‘The film actress Tatiana Okunevskaya was even less lucky: at the end of the war, Beria invited her to perform for the Politburo. Instead they went to a dacha. Beria plied her with drink, »virtually pouring the wine into my lap. He ate greedily, tearing at the food with his hands, chattering away.« Then »he undresses, rolls around, eyes ogling, an ugly, shapeless toad. »’Scream or not, doesn’t matter’,« he said. »’Think and behave accordingly.’« Beria softened her up by promising to releaase her beloved father and grandfather from prison and then raped her. He knew very well that both had already been executed. She too was arrested soon afterwards and sentenced to solitary confinement. Felling trees in the Siberian taiga, she was saved, like so many others, by the kindness of ordinary people.’

Like I say, the book fleshes out novelistically what we for the most part already new. One of the most astonishing things we knew was how Stalin refused to accept the fact that Germany was going to attack his country and refused to make any efforts to prepare, in fact did the opposite so as not to offend Hitler, who might take troop movements and such as a provocation. This book does not bore on the topic, for instance Montefiore finds a quote from Stalin who is told less than a week before Operation Barbarossa that a spy in the Luftwaffe confirms the impending attack, and Stalin replies ‘Tell the »source« in the Staff of the German Air Force to fuck his mother!«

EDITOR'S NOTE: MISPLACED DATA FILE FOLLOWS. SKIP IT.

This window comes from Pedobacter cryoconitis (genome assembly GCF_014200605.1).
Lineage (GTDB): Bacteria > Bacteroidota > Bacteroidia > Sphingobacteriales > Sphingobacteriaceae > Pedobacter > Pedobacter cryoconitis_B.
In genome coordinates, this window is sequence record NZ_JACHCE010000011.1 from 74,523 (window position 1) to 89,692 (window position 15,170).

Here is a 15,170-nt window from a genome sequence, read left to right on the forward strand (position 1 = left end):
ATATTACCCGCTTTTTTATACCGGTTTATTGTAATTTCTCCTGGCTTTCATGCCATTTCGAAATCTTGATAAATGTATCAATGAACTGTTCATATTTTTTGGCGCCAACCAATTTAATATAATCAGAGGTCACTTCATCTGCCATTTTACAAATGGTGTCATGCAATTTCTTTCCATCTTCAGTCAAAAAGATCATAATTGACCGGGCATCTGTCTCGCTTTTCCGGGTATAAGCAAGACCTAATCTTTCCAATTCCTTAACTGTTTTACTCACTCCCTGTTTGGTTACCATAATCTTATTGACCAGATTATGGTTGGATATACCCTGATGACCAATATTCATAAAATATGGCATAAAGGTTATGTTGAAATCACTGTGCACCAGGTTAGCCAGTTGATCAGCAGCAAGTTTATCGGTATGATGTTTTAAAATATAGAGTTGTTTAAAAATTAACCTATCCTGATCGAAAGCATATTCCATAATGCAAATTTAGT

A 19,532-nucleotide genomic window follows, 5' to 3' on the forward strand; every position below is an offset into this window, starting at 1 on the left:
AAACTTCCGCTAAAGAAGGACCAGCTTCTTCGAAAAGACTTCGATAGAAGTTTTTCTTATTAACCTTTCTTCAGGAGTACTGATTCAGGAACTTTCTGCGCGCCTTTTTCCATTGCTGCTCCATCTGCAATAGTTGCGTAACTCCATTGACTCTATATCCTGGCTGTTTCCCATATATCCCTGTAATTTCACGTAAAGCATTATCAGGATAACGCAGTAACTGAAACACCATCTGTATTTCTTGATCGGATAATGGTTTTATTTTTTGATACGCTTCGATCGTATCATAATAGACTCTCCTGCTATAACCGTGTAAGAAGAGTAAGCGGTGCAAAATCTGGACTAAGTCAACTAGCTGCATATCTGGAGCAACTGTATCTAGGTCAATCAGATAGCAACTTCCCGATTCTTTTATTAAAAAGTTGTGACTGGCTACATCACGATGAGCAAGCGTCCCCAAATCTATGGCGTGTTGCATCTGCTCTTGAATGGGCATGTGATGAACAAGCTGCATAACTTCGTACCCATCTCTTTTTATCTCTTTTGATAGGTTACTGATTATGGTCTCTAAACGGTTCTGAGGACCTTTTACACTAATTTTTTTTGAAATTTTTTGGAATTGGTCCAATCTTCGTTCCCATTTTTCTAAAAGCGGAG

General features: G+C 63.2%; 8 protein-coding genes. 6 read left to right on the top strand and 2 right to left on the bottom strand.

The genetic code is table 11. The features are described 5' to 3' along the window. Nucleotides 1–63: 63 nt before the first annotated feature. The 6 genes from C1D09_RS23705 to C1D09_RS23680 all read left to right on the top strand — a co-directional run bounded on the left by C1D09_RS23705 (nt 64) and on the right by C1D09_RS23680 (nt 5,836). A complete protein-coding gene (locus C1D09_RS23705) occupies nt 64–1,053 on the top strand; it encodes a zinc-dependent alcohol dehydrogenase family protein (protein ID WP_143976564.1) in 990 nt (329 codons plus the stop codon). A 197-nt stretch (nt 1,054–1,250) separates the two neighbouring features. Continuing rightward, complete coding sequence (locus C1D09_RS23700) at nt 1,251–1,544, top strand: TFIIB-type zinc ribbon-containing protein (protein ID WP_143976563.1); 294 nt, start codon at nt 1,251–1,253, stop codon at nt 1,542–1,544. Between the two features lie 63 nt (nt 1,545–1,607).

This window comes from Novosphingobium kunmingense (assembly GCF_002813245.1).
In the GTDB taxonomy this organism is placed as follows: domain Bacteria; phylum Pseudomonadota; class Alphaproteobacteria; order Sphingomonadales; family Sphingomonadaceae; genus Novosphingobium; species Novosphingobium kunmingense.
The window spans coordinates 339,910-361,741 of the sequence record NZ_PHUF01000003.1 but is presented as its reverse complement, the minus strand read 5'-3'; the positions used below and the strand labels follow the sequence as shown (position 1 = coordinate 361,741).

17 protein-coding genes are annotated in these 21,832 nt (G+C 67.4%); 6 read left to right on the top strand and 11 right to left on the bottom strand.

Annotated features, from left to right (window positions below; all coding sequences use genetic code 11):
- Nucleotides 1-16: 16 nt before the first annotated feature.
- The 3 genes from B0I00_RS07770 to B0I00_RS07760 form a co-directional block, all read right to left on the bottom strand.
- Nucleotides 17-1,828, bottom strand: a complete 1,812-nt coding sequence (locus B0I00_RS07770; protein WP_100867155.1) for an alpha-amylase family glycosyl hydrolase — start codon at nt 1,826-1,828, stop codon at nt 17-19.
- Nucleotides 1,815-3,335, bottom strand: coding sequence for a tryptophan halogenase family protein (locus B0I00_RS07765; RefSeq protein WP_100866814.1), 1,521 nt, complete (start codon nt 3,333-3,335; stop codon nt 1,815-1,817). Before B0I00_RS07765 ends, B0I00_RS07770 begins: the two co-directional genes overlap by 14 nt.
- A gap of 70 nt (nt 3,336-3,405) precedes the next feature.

Other matters of particular interest to me are Churchill’s calling his agreement to divide post-war Europe into states controlled by East and West, using percentages (Greece 90% west, 10% East…) a ‘naughty document’; And, moreso, I was pleased that an anecdote I have been telling for years regarding attempted assassinations of Tito was factual. Some letters were found on Stalin’s Kremlin desk, apparently the contents unknown to any but Stalin. In my old version there were three, two from Lenin, one from Tito. In this version there were five, but only three could be recalled by witnesses. One was indeed from Lenin, scolding Stalin for speaking ill of Krupskaya, one from Bukharin asking why he needed to die, and the third was from Tito that read ‘Stop sending assassins to muder me…If this doesn’t stop, I will send a man to Moscow and there’ll be no need to send any more.’

Finally, grading this book. The effort, the travels, the inexhaustible reading and travelling the author undertook…this alone suggests five of five stars. The writing itself, weaving the personal and the enormous historic without jarring the reader, managing to tell readers what they quite likely already know without boring them, that too suggests five of five stars. And, more difficult than anything probably, telling much the same personal tales of victims, endless victims close to Stalin, their stories not significantly different from all the others for the most part, without either appealing to the basest instincts of the reader (I, for one, could have used more specifics) or boring us—that deserves a five as well.